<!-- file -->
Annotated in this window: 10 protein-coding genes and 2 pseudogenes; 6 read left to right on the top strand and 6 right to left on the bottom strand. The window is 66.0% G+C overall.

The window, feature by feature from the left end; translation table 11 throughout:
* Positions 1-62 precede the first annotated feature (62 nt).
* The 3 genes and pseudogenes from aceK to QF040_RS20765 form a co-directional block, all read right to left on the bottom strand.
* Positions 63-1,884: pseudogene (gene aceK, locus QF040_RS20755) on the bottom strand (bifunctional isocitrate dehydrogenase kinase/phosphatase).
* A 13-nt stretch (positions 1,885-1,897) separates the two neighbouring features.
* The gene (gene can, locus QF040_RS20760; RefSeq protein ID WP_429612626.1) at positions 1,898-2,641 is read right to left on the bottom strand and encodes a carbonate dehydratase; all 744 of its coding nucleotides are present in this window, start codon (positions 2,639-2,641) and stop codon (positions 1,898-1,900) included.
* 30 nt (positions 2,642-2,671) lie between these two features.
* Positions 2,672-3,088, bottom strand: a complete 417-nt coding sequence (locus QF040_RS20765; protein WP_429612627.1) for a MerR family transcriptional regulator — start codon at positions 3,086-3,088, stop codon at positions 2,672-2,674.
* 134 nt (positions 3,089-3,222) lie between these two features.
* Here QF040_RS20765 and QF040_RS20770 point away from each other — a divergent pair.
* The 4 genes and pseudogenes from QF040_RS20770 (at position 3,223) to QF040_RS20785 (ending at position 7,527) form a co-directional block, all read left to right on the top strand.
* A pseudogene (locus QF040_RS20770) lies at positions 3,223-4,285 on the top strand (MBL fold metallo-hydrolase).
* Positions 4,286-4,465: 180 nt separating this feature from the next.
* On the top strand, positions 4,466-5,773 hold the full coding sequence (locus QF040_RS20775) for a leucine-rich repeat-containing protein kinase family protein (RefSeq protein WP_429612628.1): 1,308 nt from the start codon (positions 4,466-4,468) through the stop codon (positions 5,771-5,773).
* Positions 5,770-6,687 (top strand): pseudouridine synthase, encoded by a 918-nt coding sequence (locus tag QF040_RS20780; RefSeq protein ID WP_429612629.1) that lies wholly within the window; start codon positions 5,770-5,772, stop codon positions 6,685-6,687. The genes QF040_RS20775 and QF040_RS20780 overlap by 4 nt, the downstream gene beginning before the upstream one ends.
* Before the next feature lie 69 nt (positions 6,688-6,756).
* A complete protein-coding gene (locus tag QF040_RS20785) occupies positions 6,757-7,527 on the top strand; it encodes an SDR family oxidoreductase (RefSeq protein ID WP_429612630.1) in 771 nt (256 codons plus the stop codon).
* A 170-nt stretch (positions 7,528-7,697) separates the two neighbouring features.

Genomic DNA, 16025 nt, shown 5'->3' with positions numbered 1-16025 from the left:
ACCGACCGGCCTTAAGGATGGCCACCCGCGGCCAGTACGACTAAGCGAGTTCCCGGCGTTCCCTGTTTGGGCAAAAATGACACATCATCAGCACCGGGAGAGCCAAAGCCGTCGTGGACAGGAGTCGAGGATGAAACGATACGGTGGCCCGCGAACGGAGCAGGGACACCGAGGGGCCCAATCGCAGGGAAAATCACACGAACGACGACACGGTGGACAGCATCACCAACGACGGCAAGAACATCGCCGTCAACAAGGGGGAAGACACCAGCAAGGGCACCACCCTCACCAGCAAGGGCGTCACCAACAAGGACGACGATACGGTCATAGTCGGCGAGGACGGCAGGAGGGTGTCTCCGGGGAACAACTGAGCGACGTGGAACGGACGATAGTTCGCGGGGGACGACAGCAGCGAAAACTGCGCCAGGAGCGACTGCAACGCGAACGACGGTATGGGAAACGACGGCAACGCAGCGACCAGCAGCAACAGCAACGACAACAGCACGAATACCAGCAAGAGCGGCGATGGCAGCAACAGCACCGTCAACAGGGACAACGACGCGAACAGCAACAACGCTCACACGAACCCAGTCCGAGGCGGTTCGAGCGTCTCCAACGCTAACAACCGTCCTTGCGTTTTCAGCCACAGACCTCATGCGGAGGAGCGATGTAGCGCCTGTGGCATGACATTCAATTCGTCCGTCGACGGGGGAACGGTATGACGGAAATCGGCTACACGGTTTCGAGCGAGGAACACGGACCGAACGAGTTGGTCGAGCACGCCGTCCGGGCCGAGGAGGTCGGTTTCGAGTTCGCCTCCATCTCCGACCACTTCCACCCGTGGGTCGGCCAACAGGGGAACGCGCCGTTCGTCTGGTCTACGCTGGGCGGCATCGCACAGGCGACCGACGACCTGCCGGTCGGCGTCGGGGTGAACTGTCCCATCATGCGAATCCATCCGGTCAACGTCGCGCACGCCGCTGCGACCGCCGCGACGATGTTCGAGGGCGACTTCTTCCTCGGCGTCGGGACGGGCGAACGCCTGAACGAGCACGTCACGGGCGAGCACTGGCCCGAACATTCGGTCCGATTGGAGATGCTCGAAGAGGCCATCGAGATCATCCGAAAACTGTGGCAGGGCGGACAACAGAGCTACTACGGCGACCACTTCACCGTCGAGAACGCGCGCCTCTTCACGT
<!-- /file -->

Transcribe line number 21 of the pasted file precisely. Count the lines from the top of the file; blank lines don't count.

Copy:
ACCGACCGGCCTTAAGGATGGCCACCCGCGGCCAGTACGACTAAGCGAGTTCCCGGCGTTCCCTGTTTGGGCAAAAATGACACATCATCAGCACCGGGAGAGCCAAAGCCGTCGTGGACAGGAGTCGAGGATGAAACGATACGGTGGCCCGCGAACGGAGCAGGGACACCGAGGGGCCCAATCGCAGGGAAAATCACACGAACGACGACACGGTGGACAGCATCACCAACGACGGCAAGAACATCGCCGTCAACAAGGGGGAAGACACCAGCAAGGGCACCACCCTCACCAGCAAGGGCGTCACCAACAAGGACGACGATACGGTCATAGTCGGCGAGGACGGCAGGAGGGTGTCTCCGGGGAACAACTGAGCGACGTGGAACGGACGATAGTTCGCGGGGGACGACAGCAGCGAAAACTGCGCCAGGAGCGACTGCAACGCGAACGACGGTATGGGAAACGACGGCAACGCAGCGACCAGCAGCAACAGCAACGACAACAGCACGAATACCAGCAAGAGCGGCGATGGCAGCAACAGCACCGTCAACAGGGACAACGACGCGAACAGCAACAACGCTCACACGAACCCAGTCCGAGGCGGTTCGAGCGTCTCCAACGCTAACAACCGTCCTTGCGTTTTCAGCCACAGACCTCATGCGGAGGAGCGATGTAGCGCCTGTGGCATGACATTCAATTCGTCCGTCGACGGGGGAACGGTATGACGGAAATCGGCTACACGGTTTCGAGCGAGGAACACGGACCGAACGAGTTGGTCGAGCACGCCGTCCGGGCCGAGGAGGTCGGTTTCGAGTTCGCCTCCATCTCCGACCACTTCCACCCGTGGGTCGGCCAACAGGGGAACGCGCCGTTCGTCTGGTCTACGCTGGGCGGCATCGCACAGGCGACCGACGACCTGCCGGTCGGCGTCGGGGTGAACTGTCCCATCATGCGAATCCATCCGGTCAACGTCGCGCACGCCGCTGCGACCGCCGCGACGATGTTCGAGGGCGACTTCTTCCTCGGCGTCGGGACGGGCGAACGCCTGAACGAGCACGTCACGGGCGAGCACTGGCCCGAACATTCGGTCCGATTGGAGATGCTCGAAGAGGCCATCGAGATCATCCGAAAACTGTGGCAGGGCGGACAACAGAGCTACTACGGCGACCACTTCACCGTCGAGAACGCGCGCCTCTTCACGT